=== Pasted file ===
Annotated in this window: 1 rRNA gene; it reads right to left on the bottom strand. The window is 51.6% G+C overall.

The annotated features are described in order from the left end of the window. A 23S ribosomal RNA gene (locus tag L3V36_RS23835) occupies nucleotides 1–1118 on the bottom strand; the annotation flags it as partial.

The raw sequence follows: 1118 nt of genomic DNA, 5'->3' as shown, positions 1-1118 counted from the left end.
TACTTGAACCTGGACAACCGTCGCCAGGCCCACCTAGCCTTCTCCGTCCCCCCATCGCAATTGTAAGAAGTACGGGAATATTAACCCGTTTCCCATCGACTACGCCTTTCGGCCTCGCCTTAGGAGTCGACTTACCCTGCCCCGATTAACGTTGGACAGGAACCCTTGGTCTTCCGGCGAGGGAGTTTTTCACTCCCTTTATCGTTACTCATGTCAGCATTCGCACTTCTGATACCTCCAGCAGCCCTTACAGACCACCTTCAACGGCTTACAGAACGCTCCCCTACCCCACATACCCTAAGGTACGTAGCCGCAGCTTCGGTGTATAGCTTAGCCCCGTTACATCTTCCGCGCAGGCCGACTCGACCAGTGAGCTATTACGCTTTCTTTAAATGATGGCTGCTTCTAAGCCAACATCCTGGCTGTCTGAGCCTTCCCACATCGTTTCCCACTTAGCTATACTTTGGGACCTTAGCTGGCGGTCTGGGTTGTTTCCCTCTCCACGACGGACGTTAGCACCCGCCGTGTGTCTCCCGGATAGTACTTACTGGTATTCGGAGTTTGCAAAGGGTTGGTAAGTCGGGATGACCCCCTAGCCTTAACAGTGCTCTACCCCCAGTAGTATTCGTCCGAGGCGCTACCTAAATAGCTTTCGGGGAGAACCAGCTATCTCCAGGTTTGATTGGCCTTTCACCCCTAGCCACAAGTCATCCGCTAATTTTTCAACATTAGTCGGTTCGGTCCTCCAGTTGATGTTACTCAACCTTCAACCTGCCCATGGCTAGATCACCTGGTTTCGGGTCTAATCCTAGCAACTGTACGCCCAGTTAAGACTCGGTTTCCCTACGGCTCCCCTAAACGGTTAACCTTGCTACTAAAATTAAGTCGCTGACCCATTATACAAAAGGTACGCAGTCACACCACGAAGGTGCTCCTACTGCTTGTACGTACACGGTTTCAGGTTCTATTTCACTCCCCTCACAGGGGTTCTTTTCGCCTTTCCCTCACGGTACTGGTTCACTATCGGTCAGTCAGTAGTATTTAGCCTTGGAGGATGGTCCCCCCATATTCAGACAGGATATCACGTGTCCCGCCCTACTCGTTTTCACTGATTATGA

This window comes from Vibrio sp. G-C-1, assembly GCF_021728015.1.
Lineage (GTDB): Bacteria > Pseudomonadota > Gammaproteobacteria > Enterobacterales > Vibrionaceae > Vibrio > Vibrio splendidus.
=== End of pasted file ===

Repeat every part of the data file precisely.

Annotated in this window: 1 rRNA gene; it reads right to left on the bottom strand. The window is 51.6% G+C overall.

The annotated features are described in order from the left end of the window. A 23S ribosomal RNA gene (locus tag L3V36_RS23835) occupies nucleotides 1–1118 on the bottom strand; the annotation flags it as partial.

The raw sequence follows: 1118 nt of genomic DNA, 5'->3' as shown, positions 1-1118 counted from the left end.
TACTTGAACCTGGACAACCGTCGCCAGGCCCACCTAGCCTTCTCCGTCCCCCCATCGCAATTGTAAGAAGTACGGGAATATTAACCCGTTTCCCATCGACTACGCCTTTCGGCCTCGCCTTAGGAGTCGACTTACCCTGCCCCGATTAACGTTGGACAGGAACCCTTGGTCTTCCGGCGAGGGAGTTTTTCACTCCCTTTATCGTTACTCATGTCAGCATTCGCACTTCTGATACCTCCAGCAGCCCTTACAGACCACCTTCAACGGCTTACAGAACGCTCCCCTACCCCACATACCCTAAGGTACGTAGCCGCAGCTTCGGTGTATAGCTTAGCCCCGTTACATCTTCCGCGCAGGCCGACTCGACCAGTGAGCTATTACGCTTTCTTTAAATGATGGCTGCTTCTAAGCCAACATCCTGGCTGTCTGAGCCTTCCCACATCGTTTCCCACTTAGCTATACTTTGGGACCTTAGCTGGCGGTCTGGGTTGTTTCCCTCTCCACGACGGACGTTAGCACCCGCCGTGTGTCTCCCGGATAGTACTTACTGGTATTCGGAGTTTGCAAAGGGTTGGTAAGTCGGGATGACCCCCTAGCCTTAACAGTGCTCTACCCCCAGTAGTATTCGTCCGAGGCGCTACCTAAATAGCTTTCGGGGAGAACCAGCTATCTCCAGGTTTGATTGGCCTTTCACCCCTAGCCACAAGTCATCCGCTAATTTTTCAACATTAGTCGGTTCGGTCCTCCAGTTGATGTTACTCAACCTTCAACCTGCCCATGGCTAGATCACCTGGTTTCGGGTCTAATCCTAGCAACTGTACGCCCAGTTAAGACTCGGTTTCCCTACGGCTCCCCTAAACGGTTAACCTTGCTACTAAAATTAAGTCGCTGACCCATTATACAAAAGGTACGCAGTCACACCACGAAGGTGCTCCTACTGCTTGTACGTACACGGTTTCAGGTTCTATTTCACTCCCCTCACAGGGGTTCTTTTCGCCTTTCCCTCACGGTACTGGTTCACTATCGGTCAGTCAGTAGTATTTAGCCTTGGAGGATGGTCCCCCCATATTCAGACAGGATATCACGTGTCCCGCCCTACTCGTTTTCACTGATTATGA

This window comes from Vibrio sp. G-C-1, assembly GCF_021728015.1.
Lineage (GTDB): Bacteria > Pseudomonadota > Gammaproteobacteria > Enterobacterales > Vibrionaceae > Vibrio > Vibrio splendidus.